(818) 541-9944

18 December 2013


So Cal Ponds, Inc. logo on a white background
So Cal Ponds Inc.
18 December 2013 

Unfortunately, there is more to a pond than just sitting back and  enjoying, no matter who tells you different. Filters need to be cleaned, plants need to be trimmed, fish checked for health, and most of all water changes should be a regular occurrence. Below is a list of duties that should be performed at different times of the year.


  • The pond water should be partially changed (30-50%) and the decaying sludge, which has accumulated during the winter, should be siphoned off. It is important that this be done before the water warms significantly to minimize the annual spring algae bloom. Once the nutrient rich water at the bottom of the pond rises, algae will flourish. Water changes performed after this has begun will enhance water quality but will not diminish the temporary green water problem.
  • Restart pumps and filters.
  • Check filters and pumps, looking for wear or leaks, removing any debris from the intake.
  • Wash or replace filter media.
  • Clean the U.V. clarifier sleeve, replace the bulb and turn on the clarifier.
  • The fish will begin looking for food when the water temperature is consistently above 45 degrees. Feed sparingly at first until it is obvious that they are hungry. Then they can be given as much as they are prepared to take as their resistance to disease following winter’s dormancy will be at its lowest ebb. It is important that the food offered in early spring be of a high carbohydrate, low protein formula  to aid digestion.
  • Check closely for signs of disease, parasitic, bacterial and/or fungal. Symptoms of parasites will include “flashing” or scratching against the bottom or sides of the pond and/or gasping at the surface of the water. Where there are fish, there will always be parasites. Healthy fish are able to  support a small number of parasites without suffering any ill effects. Bacterial infections will be evidenced by hemorrhaging (blood red streaks) particularly in the fins and/or tail. Fungus will appear as white cotton-like patches on the body. Most bacterial fungal infections are secondary infections and are usually related to water quality.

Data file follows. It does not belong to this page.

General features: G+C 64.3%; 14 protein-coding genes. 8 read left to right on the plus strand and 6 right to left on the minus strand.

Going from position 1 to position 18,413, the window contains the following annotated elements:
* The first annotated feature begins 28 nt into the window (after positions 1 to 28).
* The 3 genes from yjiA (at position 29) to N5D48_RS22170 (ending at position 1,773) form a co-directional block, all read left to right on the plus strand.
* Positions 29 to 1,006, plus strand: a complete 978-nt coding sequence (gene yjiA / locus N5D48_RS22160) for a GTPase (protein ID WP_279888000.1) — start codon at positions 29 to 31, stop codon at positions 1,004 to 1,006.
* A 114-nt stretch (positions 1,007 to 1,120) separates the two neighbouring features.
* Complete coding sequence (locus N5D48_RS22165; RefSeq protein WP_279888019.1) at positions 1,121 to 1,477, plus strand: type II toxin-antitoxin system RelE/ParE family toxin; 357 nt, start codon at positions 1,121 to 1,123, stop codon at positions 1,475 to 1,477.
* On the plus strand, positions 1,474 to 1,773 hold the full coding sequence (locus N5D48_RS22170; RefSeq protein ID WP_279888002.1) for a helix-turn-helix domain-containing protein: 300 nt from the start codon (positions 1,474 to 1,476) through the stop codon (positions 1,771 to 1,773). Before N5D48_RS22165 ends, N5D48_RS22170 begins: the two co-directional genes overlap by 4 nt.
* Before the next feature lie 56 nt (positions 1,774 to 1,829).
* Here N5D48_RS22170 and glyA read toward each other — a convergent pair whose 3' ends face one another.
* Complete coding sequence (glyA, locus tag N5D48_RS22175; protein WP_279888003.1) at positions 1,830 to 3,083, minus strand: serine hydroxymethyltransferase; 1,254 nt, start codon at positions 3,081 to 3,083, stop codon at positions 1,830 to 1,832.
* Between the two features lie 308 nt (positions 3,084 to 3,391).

• A treatment against parasites that are already established and multiplying in your pond will help reduce their numbers, giving any fish that have been weakened by the stress of winter a chance to regain their strength.
  • Raise water lilies to within 6 inches of the pond surface hastening the development of new growth.
  • Summer:
  • Algae flourish in mineral laden fresh water, so be prepared for renewed algae growth whenever you clean and refill the pond. In dry summer months when there is continuous water loss through evaporation, it is best to top off the pond every few days rather than top off in large doses so that algae bloom will be minimized. When you top off a pond an inch or less, the standing water dilutes the new water so that you can fill the pond directly from your garden hose without the use of dechlorinator. Whenever fresh water is introduced in large quantities, a dechlorinator must be used. Please do not forget to shut the water off, I heard of an unbelievable number of customers that have forgotten and left the water running the entire night, just to wake up and find all their fish dead from chlorine poisoning. It is best to introduce the new water slowly as it will be a colder temperature than that in the pond. Dropping the water temperature to quickly will cause stress to the fish.